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choosing a c section

(33 Posts)
SammyFirstBaby Thu 21-Mar-13 23:48:53

can I choose one? I am physically sick at the thought of a vaginal birth and have panic attacks
when would they do it weeks wise?sad

lucybrad Tue 26-Mar-13 12:36:49

I have had two CS. Not had experience of vaginal birth, but although my CS have been fine - in fact easy compared to some awful experiences, I still think the easiest way looks like epidural and vag birth. Those mums on one born every minute with an epidural just looks like the pushing is the hard part. If I could go back I think I would try that first.

CareerGirl01 Tue 26-Mar-13 17:19:08

looloo has pointed out one of the risks of CS which I am worried about. Birth is a painful and risky business whatever happens. If you have a vaginal birth you may tear if you have a CS you get all the risks associated with a major operation. Good luck with whatever you choose OP x

Kaleyq Tue 26-Mar-13 20:41:40

I was fearful of normal childbirth because of problems both my sister and mother had experienced. Both had long labours which failed to progress ending up with emergency sections and post partum haemorrhages. I expressed my concerns with my healthcare team and was told there was no familial link to their experiences and just coincidence. So, I tried hypnobirthing to help with my fears and did really want to have a normal straight forward vaginal delivery. I had 10 sessions of one to one hypnotherapy and listened to the recording of our sessions daily until I was full term. I had to be induced and guess what after 4 days of labour, and it failing to progress, baby struggling I also had an emergency section. My experience shows that if you don't have a text book birth any amount of preparation isn't going to prevent medical intervention. There are risks to both vaginal birth and section births and I really believe you have to do what's right for you. Everyone's experience is different, some are lucky enough to have births that happen as nature intended, some do not. And of course if you are likely to have a 'straight forward delivery' vaginal birth is the best way. But for some of us it doesn't work out that way so a section ends up being the safest for you and your baby. Due to my previous experience I considering a planned section but part of me still dreams of having a straight forward birth. Please, when I say straight forward I do not mean easy or pain free. I mean the physiological changes the body goes through taking place as and when they are meant to.

Rororowmeboat Tue 26-Mar-13 21:45:27

I am a doctor and I would definitely avoid having a c/s (if given the choice). Obviously if medically needed then it is a different matter but you really need to be aware of the risks of c/s. it is a major operation with both intraoperative and post operative risks - blood clots, bleeding, infection & hospital stay. It is definitely not the 'easy option'.

In contrast your body is designed to give birth, yep it may be painful but so is recovering from major surgery. My 1st it took 7hrs and yep tested but that wasn't too bad either really - few stitches that healed relatively quickly. Up and at them straight away afterwards!

The NHS is brilliant but but I would always try and avoid as much medical intervention as possible - I have seen too many snowballing of investiagations/tests/treatments/post operative infections/complications etc.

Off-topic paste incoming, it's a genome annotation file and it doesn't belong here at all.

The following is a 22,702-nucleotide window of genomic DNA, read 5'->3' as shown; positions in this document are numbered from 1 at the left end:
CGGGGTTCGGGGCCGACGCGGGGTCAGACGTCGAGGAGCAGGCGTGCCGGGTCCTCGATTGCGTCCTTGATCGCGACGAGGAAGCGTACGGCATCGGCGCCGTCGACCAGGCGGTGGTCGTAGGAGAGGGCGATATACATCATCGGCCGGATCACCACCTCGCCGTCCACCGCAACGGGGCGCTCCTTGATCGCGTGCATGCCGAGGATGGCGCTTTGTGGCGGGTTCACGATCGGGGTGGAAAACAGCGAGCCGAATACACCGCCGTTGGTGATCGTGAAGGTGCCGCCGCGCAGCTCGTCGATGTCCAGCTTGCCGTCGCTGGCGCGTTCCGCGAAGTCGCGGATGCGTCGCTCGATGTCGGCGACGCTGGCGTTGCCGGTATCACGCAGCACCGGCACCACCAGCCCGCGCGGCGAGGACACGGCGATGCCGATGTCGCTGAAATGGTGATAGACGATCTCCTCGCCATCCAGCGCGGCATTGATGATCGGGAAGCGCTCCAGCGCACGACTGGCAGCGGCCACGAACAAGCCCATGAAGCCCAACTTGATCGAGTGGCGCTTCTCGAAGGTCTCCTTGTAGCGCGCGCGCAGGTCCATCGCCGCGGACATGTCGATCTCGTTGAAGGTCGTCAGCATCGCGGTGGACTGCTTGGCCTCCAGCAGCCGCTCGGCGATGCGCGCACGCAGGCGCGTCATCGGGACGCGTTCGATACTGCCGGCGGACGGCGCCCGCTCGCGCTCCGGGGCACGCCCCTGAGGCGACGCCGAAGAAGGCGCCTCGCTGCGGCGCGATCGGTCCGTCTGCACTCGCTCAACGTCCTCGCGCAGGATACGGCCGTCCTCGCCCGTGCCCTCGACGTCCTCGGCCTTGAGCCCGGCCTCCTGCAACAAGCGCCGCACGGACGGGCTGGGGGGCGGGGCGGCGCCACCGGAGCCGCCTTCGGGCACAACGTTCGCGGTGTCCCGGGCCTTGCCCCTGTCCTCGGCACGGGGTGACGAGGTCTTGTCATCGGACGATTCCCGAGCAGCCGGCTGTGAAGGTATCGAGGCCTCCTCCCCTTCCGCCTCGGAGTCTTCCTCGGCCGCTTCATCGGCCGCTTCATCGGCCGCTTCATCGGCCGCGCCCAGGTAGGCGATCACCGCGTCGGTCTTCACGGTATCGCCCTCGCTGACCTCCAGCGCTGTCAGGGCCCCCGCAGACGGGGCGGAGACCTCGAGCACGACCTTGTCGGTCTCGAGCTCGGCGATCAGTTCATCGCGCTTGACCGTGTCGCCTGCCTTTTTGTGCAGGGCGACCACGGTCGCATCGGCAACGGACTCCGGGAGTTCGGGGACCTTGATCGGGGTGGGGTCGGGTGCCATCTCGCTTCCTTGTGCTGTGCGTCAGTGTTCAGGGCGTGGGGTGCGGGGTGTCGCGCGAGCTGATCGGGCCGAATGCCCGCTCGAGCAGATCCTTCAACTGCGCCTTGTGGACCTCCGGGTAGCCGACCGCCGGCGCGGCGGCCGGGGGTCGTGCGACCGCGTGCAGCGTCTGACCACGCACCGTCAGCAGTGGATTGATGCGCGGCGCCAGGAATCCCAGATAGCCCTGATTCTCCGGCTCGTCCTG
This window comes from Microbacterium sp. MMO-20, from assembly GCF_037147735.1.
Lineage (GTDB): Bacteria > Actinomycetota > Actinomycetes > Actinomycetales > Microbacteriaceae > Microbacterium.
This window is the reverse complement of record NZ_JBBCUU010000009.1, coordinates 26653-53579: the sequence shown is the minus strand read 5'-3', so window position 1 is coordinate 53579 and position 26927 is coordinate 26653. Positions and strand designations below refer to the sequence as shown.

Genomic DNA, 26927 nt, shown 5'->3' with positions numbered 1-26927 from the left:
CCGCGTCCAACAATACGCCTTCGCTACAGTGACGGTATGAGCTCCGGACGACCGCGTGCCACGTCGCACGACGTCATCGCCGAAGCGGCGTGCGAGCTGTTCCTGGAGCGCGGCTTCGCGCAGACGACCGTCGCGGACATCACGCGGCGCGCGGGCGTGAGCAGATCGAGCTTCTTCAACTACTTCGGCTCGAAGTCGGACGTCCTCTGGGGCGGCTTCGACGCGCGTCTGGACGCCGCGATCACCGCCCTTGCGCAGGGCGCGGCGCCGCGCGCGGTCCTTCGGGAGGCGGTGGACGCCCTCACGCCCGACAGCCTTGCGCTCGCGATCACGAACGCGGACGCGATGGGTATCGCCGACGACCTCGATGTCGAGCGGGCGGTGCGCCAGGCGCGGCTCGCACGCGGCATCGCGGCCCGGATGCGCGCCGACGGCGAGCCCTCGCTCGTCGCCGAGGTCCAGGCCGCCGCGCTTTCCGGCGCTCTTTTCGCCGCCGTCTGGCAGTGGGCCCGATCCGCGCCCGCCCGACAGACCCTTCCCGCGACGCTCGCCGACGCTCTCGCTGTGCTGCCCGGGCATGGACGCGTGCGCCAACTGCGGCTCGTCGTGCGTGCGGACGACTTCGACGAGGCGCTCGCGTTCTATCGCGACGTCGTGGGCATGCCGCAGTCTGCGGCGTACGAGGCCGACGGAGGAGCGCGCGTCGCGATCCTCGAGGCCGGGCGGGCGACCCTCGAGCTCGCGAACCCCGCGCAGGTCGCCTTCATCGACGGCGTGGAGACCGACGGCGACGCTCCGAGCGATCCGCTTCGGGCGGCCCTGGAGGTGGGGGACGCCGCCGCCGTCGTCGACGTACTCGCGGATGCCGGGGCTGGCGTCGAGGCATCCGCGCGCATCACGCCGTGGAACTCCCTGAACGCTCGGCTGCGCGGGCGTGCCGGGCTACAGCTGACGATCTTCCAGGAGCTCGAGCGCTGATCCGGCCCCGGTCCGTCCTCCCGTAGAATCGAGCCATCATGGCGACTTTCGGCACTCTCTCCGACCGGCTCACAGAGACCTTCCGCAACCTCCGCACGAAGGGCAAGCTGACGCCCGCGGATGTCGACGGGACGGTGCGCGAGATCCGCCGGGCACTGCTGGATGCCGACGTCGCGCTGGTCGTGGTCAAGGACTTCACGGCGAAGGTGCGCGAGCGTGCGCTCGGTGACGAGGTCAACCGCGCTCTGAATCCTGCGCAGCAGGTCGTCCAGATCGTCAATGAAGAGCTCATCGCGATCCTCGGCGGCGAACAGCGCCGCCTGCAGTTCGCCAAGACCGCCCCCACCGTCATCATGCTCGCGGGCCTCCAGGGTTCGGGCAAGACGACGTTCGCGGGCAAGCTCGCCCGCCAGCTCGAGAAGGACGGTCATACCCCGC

Please consider your options very carefully before choosing a c/s. there have been 8 babies born to my group of friends in the last year, 7 of these vaginally - none with any complications or prolonged hospital stay, 2 requiring an epidural. Yep a vaginal birth isn't a walk in the park but neither is C/S.

Taking1 - women are offered choice in the NHS but the risks with having a major operation need to be weighed against the risks to the individual and often these do not add up to be the patients interest. No doctor wants to put their patient at increased risk, resulting in ill-health, prolonged hospital stay (and increased cost to the nhs) because everyone loses in that situation. I am glad you are paying privately for it but don't expect it to be a relaxed planned affair you envisage just because you have gone private and planned it. Nothing with the human body is that simple or easy to plan I'm afraid.

Rororowmeboat Tue 26-Mar-13 21:49:18

Ps taking1 - just reread your post and if you do have anxiety or pelvic problems - you may actually be entitled to c/s on the NHS. Sorry if I was a bit harsh

newbie6 Tue 26-Mar-13 22:25:19

Hi OP

I had an emergency c section after a failed 14hr induced labour. I recovered well from my section and felt completely awake and with it during the op and after. I was walking as soon as the drugs wore off and I think the quicker you move about the better. I can honestly say I didn't find it overly painful but totally understand that everyone is different and will heal differently but just wanted to let you know that my experience despite it being emergency and not how I wanted to give birth, it was still a positive experience. Good luck! X

Patsy99 Wed 03-Apr-13 14:11:33

I strongly disagree with those saying that a CS is a major deal compared to a vaginal delivery. The NICE research and guidance which came out in November 2011 just doesn't back that up - there are different risks to both ways of giving birth but a C section doesn't obviously come out as a worse option.

publications.nice.org.uk/caesarean-section-cg132/guidance#planned-cs

If somebody has told me I'd be left permanently incontinent following my natural birth I wouldn't have been quite so in favour of it. Nobody asks you to sign a consent form for the risks of vaginal delivery.

Many of my friends have had very positive natural births but I think it would be fair to say experiences vary.

katestudentmid Sat 06-Apr-13 23:11:49

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